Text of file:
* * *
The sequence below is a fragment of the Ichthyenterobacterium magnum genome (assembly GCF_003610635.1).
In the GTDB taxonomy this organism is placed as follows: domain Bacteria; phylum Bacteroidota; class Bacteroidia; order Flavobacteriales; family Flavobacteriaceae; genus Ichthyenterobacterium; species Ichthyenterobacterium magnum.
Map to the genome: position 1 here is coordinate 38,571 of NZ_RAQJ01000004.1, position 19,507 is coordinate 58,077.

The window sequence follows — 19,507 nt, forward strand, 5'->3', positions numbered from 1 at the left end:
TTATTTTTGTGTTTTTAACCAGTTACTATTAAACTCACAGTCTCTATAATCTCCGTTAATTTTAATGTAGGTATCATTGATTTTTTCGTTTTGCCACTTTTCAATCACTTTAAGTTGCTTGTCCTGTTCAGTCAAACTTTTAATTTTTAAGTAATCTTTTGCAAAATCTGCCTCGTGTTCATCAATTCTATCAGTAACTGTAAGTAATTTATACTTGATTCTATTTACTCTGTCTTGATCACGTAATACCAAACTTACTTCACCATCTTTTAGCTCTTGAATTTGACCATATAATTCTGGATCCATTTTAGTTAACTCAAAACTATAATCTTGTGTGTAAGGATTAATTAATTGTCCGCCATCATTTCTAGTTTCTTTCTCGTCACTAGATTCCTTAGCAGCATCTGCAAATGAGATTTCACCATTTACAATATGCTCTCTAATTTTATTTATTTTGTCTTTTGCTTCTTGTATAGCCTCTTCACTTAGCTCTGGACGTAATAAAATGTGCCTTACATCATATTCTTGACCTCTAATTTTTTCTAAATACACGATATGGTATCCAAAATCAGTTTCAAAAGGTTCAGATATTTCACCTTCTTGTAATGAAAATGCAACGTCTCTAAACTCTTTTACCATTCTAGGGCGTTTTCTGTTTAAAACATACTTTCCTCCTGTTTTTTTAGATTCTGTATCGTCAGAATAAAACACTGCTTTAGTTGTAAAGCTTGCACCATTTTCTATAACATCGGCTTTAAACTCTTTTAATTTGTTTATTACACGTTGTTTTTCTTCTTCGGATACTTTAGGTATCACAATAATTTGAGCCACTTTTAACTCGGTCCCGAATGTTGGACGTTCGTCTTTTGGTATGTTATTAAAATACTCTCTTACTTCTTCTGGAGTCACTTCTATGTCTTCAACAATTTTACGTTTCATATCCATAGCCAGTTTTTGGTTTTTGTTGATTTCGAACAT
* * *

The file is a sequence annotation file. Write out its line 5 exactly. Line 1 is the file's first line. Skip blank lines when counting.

TTATTTTTGTGTTTTTAACCAGTTACTATTAAACTCACAGTCTCTATAATCTCCGTTAATTTTAATGTAGGTATCATTGATTTTTTCGTTTTGCCACTTTTCAATCACTTTAAGTTGCTTGTCCTGTTCAGTCAAACTTTTAATTTTTAAGTAATCTTTTGCAAAATCTGCCTCGTGTTCATCAATTCTATCAGTAACTGTAAGTAATTTATACTTGATTCTATTTACTCTGTCTTGATCACGTAATACCAAACTTACTTCACCATCTTTTAGCTCTTGAATTTGACCATATAATTCTGGATCCATTTTAGTTAACTCAAAACTATAATCTTGTGTGTAAGGATTAATTAATTGTCCGCCATCATTTCTAGTTTCTTTCTCGTCACTAGATTCCTTAGCAGCATCTGCAAATGAGATTTCACCATTTACAATATGCTCTCTAATTTTATTTATTTTGTCTTTTGCTTCTTGTATAGCCTCTTCACTTAGCTCTGGACGTAATAAAATGTGCCTTACATCATATTCTTGACCTCTAATTTTTTCTAAATACACGATATGGTATCCAAAATCAGTTTCAAAAGGTTCAGATATTTCACCTTCTTGTAATGAAAATGCAACGTCTCTAAACTCTTTTACCATTCTAGGGCGTTTTCTGTTTAAAACATACTTTCCTCCTGTTTTTTTAGATTCTGTATCGTCAGAATAAAACACTGCTTTAGTTGTAAAGCTTGCACCATTTTCTATAACATCGGCTTTAAACTCTTTTAATTTGTTTATTACACGTTGTTTTTCTTCTTCGGATACTTTAGGTATCACAATAATTTGAGCCACTTTTAACTCGGTCCCGAATGTTGGACGTTCGTCTTTTGGTATGTTATTAAAATACTCTCTTACTTCTTCTGGAGTCACTTCTATGTCTTCAACAATTTTACGTTTCATATCCATAGCCAGTTTTTGGTTTTTGTTGATTTCGAACAT